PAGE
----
I am sure Pink will also explain to you why she introduced herself as a JGSI, but I would as well have said that I am a JGSI to her. Not to boast, preen, or imply that a Keiser IC instructor is less of an instructor, BUT because the BIKE is soooo different and I would hope that by saying that, the other instructor would jump in and say, "well then let me help you get set up on this bike, it's a bit different than a spinner". :)
Apparently this particular instructor she had was not attentive to that or any other logical instructions to start someone off with a good IC experience. I believe then the class went downhill from there.....

megale3
04-04-2006, 12:00 PM
I think letting another instructor know that they are in the house is a good thing. How you do it is the question. And I don't think that Pink would be like snooty about it. I let other instructors know and they usually are really friendly and treat me bad on the bike and make me work harder :D OUCH! Do you guys let other instructors know? If you don't do you follow what they are saying to the tee? What if they do something that you are not willing to do? How suttle can you be about not doing it to keep the potential insult to a min.
Megale

kszspin
04-04-2006, 12:16 PM
I think letting another instructor know that they are in the house is a good thing. How you do it is the question. And I don't think that Pink would be like snooty about it. I let other instructors know and they usually are really friendly and treat me bad on the bike and make me work harder :D OUCH! Do you guys let other instructors know? If you don't do you follow what they are saying to the tee? What if they do something that you are not willing to do? How suttle can you be about not doing it to keep the potential insult to a min.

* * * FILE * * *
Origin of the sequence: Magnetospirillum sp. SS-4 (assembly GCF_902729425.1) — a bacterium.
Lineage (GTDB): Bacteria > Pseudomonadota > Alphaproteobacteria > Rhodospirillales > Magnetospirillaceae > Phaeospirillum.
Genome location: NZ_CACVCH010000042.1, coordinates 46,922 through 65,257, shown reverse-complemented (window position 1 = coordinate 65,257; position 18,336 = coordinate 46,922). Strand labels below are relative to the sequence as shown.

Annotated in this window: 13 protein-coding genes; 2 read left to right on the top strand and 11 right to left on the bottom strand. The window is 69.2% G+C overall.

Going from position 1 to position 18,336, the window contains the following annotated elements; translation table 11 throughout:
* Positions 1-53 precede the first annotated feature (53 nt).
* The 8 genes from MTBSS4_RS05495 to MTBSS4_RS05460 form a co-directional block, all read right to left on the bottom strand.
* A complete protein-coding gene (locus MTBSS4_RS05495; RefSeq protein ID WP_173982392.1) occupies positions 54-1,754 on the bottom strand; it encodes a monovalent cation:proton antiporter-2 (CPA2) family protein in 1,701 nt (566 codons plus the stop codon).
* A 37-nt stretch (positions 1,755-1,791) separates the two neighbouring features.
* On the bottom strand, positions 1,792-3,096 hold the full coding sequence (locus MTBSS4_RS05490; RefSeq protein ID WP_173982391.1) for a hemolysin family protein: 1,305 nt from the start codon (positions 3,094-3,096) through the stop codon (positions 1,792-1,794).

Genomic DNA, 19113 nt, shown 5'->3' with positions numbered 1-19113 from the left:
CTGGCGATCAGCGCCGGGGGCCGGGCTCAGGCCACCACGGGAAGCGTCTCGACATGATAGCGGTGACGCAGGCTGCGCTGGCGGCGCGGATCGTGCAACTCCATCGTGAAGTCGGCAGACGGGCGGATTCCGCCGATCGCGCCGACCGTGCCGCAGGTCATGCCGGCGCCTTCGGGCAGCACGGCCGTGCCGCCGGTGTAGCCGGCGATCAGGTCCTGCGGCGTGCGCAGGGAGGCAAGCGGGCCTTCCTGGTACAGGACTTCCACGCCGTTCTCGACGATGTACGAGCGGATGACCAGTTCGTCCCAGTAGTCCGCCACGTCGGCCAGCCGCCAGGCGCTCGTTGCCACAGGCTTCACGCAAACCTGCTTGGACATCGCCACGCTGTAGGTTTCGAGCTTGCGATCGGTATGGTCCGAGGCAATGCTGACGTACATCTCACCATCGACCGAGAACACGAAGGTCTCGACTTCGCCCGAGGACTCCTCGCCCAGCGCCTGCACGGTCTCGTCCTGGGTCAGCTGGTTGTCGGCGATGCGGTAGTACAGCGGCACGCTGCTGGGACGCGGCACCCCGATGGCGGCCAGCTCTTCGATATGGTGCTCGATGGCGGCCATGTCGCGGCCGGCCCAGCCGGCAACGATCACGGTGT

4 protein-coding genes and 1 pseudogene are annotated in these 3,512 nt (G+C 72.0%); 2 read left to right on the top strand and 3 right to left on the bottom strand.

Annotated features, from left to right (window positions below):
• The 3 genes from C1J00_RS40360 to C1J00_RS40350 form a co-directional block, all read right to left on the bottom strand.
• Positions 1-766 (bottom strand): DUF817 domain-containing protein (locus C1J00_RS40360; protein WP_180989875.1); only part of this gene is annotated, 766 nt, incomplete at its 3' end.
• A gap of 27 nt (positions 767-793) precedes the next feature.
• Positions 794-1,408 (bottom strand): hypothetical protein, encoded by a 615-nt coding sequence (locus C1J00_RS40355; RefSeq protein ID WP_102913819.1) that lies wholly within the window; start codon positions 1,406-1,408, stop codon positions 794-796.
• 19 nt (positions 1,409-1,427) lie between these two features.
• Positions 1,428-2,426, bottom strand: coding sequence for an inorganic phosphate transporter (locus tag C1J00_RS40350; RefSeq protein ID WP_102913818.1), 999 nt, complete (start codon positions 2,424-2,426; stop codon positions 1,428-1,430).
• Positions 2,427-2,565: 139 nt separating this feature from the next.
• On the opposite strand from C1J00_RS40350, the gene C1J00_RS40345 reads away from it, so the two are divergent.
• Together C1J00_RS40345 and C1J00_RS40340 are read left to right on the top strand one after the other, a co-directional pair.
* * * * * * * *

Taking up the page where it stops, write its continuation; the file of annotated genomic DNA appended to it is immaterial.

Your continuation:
Megale

If when I'm out of town, visiting a club, never met the instructor then I do introduce myself as a Spinning instructor. I don't deviate from their profile to do my own thing unless it is dangerous (IMO or as I am trained). For instance, I'm not gonna bring my pedals to a halt in a standing position and "push off" or something, I'm not gonna hover or do push ups on my bike in their class, and I'm also not gonna stretch my legs standing in the pedals or up on the handlebars. Perhaps by NOT doing these movements I am calling attention to myself, BUT maybe it will open a conversation (if the instructor brings it up after class) that will give me a chance to explain why I chose not to do those movements.

megale3
04-04-2006, 12:42 PM
So could you fake a CI move? like just stand there on the pedals when they are stretching and yell oh man this feels good :D Or when the are doing push ups just move your head up and down ;)
Megale

Pink
04-04-2006, 12:43 PM
Yike, Legspeed, it didn't even occur to me that she would think I was boasting, etc. That certainly wasn't my intention. I just wanted her to know that although I had some general knowledge of IC, I was new to the Keiser bikes and routine. I went to her because in her room, she was the expert and I was the student. When I know someone is new (which essential I was), I am careful to be a little more descriptive with my instructions, etc.